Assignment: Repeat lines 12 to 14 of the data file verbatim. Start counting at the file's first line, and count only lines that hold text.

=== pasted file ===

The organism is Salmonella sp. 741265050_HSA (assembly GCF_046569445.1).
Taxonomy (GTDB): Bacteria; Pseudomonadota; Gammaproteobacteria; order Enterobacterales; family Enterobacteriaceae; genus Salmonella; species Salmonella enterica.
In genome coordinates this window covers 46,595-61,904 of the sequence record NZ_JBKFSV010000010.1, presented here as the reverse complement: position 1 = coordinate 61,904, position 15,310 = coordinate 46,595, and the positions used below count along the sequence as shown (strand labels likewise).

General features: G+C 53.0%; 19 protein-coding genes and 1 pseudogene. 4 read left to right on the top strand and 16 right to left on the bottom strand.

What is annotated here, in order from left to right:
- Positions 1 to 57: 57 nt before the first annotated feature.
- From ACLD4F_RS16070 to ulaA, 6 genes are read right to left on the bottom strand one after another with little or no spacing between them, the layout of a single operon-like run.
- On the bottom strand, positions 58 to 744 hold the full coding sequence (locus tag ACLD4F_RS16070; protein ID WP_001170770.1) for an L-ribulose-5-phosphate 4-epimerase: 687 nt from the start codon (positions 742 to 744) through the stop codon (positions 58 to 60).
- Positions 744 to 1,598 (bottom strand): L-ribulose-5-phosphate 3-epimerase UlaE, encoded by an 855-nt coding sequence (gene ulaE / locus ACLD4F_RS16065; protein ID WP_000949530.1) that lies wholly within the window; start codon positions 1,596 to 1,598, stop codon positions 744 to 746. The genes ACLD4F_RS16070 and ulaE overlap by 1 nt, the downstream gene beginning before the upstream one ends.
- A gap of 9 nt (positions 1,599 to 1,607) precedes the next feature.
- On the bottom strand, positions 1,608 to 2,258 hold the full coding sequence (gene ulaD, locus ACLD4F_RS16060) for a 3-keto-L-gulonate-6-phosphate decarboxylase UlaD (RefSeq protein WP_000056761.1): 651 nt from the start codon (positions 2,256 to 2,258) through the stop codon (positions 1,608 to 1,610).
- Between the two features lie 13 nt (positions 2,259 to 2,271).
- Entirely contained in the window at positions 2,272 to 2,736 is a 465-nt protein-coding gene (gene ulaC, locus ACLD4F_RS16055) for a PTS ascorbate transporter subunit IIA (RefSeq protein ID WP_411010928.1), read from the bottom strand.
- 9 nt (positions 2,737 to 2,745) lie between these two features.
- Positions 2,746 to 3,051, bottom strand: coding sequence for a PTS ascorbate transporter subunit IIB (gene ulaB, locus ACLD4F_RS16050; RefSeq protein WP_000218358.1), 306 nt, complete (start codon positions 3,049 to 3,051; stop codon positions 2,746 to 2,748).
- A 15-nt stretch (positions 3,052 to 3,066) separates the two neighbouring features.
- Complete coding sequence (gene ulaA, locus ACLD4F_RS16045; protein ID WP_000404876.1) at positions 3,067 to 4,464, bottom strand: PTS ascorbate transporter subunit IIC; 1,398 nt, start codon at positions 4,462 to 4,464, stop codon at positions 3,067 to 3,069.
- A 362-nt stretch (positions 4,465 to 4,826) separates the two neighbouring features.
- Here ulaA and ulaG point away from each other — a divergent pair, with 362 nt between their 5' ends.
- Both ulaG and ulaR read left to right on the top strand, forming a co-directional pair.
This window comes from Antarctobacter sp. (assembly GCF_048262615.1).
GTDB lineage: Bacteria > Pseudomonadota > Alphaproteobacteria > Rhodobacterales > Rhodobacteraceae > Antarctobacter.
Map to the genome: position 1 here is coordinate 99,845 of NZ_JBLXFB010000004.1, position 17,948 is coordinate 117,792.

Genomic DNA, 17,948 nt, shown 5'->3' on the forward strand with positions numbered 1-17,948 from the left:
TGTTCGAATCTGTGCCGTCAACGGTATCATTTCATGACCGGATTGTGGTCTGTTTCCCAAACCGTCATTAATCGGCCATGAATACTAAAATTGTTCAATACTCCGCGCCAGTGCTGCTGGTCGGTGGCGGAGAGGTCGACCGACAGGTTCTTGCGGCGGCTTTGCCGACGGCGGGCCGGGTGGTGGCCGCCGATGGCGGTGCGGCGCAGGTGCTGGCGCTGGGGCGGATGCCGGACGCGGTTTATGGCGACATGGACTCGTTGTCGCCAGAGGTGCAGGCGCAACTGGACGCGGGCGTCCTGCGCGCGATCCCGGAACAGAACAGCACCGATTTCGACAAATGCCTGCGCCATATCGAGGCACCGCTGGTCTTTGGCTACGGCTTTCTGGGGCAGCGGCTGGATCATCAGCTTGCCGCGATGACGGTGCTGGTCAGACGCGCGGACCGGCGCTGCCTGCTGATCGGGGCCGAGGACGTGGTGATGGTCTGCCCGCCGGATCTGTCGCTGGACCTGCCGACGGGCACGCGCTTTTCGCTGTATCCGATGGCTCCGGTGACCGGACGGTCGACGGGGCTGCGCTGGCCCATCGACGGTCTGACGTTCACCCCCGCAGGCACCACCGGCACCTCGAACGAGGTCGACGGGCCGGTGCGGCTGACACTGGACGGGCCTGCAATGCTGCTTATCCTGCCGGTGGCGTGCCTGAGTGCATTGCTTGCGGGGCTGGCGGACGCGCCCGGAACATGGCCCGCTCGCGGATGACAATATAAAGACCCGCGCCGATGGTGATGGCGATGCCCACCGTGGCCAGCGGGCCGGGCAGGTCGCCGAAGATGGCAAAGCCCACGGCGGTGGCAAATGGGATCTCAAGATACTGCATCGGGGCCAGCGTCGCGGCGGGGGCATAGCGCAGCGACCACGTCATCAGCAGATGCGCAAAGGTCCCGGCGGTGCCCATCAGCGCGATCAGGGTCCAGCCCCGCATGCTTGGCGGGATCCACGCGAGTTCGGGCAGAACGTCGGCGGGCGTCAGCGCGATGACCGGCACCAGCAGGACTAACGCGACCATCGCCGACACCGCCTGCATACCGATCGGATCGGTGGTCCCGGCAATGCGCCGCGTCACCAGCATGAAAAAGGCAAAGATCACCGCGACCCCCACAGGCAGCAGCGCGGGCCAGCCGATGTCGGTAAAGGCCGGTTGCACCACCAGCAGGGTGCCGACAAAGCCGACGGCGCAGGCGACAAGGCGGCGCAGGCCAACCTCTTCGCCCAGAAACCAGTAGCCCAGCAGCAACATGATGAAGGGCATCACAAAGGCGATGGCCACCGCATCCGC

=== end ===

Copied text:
- Between the two features lie 13 nt (positions 2,259 to 2,271).
- Entirely contained in the window at positions 2,272 to 2,736 is a 465-nt protein-coding gene (gene ulaC, locus ACLD4F_RS16055) for a PTS ascorbate transporter subunit IIA (RefSeq protein ID WP_411010928.1), read from the bottom strand.
- 9 nt (positions 2,737 to 2,745) lie between these two features.